Re: FW: Religous Variation
Peter D. Junger (junger@PDJ2-RA.F-REMOTE.CWRU.EDU)
Tue, 30 Jul 1996 11:59:09 -0400
J Cook writes:
: From: Peter D. Junger \ Internet: (email@example.com
: Subject: Re: FW: Religous Variation
: "Edward W. Farrell" writes:
: I am not aware of the existence of a "theory of mind" with the same definitio
: of, say, the theory of relativity. The unique problem with a theory of mind
: regression, i.e., the subject of the theory is also its object. As a tool of
: science, then, such a theory would always be subject to buffeting by the very
: sorts of beliefs it is engaged in explaining. As difficult as this is, deali
: with mind openly and straightforwardly is all the more essential in my view.
: Is not the Buddha Dharma, at least in many of its traditional manifestations,
: such a ``theory of mind'' (and a lot more besides)? And is not much of the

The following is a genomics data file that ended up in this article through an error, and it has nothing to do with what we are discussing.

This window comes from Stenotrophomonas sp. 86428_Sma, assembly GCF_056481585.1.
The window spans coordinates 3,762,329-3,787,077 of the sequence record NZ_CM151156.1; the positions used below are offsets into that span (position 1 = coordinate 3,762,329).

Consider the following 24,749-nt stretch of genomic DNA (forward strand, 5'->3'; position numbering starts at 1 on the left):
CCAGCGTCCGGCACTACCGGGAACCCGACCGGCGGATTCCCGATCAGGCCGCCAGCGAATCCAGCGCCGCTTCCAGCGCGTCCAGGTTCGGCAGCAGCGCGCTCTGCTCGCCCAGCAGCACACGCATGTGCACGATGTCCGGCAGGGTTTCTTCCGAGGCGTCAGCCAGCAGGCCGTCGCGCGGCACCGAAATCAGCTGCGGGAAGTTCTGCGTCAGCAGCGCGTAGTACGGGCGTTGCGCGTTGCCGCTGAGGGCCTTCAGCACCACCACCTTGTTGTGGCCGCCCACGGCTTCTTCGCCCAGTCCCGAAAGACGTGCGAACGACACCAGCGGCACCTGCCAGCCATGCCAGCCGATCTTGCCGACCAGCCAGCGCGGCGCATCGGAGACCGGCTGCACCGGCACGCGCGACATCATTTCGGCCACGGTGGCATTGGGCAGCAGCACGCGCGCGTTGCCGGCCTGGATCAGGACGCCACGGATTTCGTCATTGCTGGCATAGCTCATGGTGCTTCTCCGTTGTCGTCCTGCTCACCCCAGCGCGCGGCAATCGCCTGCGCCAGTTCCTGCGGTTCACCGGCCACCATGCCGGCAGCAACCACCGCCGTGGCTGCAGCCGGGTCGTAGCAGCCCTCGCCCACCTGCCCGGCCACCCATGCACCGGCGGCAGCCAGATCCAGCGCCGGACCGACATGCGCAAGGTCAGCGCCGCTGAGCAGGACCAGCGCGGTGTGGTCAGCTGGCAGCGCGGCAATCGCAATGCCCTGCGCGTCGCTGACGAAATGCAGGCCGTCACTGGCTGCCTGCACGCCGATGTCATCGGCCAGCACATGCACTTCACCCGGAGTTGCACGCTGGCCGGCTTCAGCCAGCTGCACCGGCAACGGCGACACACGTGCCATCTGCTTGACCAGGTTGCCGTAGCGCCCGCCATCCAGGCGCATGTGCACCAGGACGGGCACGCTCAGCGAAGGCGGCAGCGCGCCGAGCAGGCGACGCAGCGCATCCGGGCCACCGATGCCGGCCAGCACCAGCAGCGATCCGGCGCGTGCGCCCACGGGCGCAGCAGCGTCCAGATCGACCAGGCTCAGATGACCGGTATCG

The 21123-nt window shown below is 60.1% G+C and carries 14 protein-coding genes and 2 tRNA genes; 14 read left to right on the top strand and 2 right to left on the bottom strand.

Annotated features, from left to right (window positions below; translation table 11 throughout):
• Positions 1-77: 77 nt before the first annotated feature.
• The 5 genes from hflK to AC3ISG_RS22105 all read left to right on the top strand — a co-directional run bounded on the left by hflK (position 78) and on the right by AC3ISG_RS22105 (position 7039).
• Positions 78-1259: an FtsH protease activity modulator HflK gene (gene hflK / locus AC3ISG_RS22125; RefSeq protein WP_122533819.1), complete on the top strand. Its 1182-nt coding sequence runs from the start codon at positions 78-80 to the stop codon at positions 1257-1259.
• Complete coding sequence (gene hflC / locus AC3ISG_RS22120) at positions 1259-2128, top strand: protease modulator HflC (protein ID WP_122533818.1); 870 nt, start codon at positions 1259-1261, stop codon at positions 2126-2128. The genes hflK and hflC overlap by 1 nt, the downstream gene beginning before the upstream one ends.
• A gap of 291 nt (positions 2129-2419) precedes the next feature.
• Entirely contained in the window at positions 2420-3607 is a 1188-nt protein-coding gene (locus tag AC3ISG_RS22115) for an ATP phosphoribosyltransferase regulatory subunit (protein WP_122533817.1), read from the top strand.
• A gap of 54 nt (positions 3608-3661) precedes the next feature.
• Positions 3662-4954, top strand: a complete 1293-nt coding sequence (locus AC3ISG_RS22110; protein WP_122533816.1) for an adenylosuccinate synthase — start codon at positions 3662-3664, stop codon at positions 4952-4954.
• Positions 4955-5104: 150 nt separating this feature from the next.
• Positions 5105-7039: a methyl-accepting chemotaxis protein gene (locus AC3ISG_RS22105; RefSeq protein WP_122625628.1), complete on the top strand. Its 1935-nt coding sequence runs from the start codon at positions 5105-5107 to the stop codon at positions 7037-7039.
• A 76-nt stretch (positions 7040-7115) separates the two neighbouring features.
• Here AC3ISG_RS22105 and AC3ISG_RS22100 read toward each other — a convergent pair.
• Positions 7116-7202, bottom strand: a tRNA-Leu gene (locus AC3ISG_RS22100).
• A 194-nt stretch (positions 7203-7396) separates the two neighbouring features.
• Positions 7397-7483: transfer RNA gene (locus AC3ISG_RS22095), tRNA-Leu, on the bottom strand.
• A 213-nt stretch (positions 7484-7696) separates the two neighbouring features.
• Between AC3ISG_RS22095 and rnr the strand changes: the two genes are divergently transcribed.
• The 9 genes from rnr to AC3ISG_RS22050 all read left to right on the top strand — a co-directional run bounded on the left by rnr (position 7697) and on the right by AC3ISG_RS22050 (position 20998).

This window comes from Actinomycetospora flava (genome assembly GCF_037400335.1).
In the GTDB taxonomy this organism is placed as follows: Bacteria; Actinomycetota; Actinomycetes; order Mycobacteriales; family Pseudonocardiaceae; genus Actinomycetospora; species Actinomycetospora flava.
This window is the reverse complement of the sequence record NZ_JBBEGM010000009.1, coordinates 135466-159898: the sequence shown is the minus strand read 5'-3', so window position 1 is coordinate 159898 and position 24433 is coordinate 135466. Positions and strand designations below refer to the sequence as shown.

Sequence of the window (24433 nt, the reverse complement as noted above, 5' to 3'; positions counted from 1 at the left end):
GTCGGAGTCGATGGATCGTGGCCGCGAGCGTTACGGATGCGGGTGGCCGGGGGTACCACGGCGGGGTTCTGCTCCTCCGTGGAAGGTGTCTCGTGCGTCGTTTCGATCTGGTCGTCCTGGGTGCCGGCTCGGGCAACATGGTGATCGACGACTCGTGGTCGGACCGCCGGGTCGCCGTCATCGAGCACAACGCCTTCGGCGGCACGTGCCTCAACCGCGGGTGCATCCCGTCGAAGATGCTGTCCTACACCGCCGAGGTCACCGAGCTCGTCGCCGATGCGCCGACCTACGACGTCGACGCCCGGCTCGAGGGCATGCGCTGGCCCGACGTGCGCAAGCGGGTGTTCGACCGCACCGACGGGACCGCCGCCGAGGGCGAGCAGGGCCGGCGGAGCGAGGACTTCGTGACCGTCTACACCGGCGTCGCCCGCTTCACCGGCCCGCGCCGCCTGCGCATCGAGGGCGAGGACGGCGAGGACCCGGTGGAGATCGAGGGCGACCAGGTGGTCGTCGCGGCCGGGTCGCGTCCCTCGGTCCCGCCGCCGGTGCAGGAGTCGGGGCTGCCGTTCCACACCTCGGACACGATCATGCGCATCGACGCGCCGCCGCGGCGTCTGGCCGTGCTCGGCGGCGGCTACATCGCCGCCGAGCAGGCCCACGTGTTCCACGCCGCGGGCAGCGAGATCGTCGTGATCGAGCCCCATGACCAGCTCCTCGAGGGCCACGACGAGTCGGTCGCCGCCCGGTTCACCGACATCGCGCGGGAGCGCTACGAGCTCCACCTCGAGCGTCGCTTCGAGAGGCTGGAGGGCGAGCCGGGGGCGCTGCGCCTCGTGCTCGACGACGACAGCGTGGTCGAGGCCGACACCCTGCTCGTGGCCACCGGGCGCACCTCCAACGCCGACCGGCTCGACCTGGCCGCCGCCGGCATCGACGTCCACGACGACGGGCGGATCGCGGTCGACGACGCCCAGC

: Buddhist practice directed towards freeing ourselves from that ``buffeting''
: extinguishing our attachment to those beliefs, and all other beliefs as well?
: Farrell's project strikes my ears as being frightfully parochial.
: -------- REPLY, End of original message --------
: In what sense is it "frightfully parochial"?
: Your reference to Buddhism strikes me as being "frightfully" irrelevant.
My comment about the remark being parochrial was made, of course, in
the context of a bunch of anthropologists trying to determine what
religion is and one of them saying that it would take a certain sort
of theory of mind, but that he did not know of any such theory, when
one of the world's major religions does have such a theory.
What is frightful is the arrogance with which the author of remark
ignores the insights of the subjects of his study--though I suppose that
that is one way to resolve the problem of self-reference that the author
Peter D. Junger--Case Western Reserve University Law School--Cleveland, OH
Internet: firstname.lastname@example.org email@example.com